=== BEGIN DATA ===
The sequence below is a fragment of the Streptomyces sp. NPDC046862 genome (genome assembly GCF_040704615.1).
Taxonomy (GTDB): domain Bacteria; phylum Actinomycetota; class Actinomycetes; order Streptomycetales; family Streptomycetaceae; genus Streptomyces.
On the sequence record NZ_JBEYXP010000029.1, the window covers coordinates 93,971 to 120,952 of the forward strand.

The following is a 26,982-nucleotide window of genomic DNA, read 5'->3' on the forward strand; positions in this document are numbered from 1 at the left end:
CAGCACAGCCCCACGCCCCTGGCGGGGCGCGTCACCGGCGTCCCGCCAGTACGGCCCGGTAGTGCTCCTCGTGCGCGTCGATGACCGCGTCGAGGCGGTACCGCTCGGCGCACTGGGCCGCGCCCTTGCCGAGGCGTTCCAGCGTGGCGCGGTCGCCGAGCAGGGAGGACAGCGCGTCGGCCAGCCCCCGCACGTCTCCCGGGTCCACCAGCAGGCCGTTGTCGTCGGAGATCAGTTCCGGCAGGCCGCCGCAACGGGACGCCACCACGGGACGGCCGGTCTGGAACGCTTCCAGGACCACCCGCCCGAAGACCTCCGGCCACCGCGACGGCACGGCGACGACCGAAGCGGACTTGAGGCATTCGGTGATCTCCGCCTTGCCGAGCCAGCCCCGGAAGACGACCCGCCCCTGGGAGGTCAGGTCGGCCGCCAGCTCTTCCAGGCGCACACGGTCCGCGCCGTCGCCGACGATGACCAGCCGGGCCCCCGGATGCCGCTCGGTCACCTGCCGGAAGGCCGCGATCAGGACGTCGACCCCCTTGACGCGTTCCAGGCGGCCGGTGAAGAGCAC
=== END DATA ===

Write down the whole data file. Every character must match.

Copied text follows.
The sequence below is a fragment of the Streptomyces sp. NPDC046862 genome (genome assembly GCF_040704615.1).
Taxonomy (GTDB): domain Bacteria; phylum Actinomycetota; class Actinomycetes; order Streptomycetales; family Streptomycetaceae; genus Streptomyces.
On the sequence record NZ_JBEYXP010000029.1, the window covers coordinates 93,971 to 120,952 of the forward strand.

The following is a 26,982-nucleotide window of genomic DNA, read 5'->3' on the forward strand; positions in this document are numbered from 1 at the left end:
CAGCACAGCCCCACGCCCCTGGCGGGGCGCGTCACCGGCGTCCCGCCAGTACGGCCCGGTAGTGCTCCTCGTGCGCGTCGATGACCGCGTCGAGGCGGTACCGCTCGGCGCACTGGGCCGCGCCCTTGCCGAGGCGTTCCAGCGTGGCGCGGTCGCCGAGCAGGGAGGACAGCGCGTCGGCCAGCCCCCGCACGTCTCCCGGGTCCACCAGCAGGCCGTTGTCGTCGGAGATCAGTTCCGGCAGGCCGCCGCAACGGGACGCCACCACGGGACGGCCGGTCTGGAACGCTTCCAGGACCACCCGCCCGAAGACCTCCGGCCACCGCGACGGCACGGCGACGACCGAAGCGGACTTGAGGCATTCGGTGATCTCCGCCTTGCCGAGCCAGCCCCGGAAGACGACCCGCCCCTGGGAGGTCAGGTCGGCCGCCAGCTCTTCCAGGCGCACACGGTCCGCGCCGTCGCCGACGATGACCAGCCGGGCCCCCGGATGCCGCTCGGTCACCTGCCGGAAGGCCGCGATCAGGACGTCGACCCCCTTGACGCGTTCCAGGCGGCCGGTGAAGAGCAC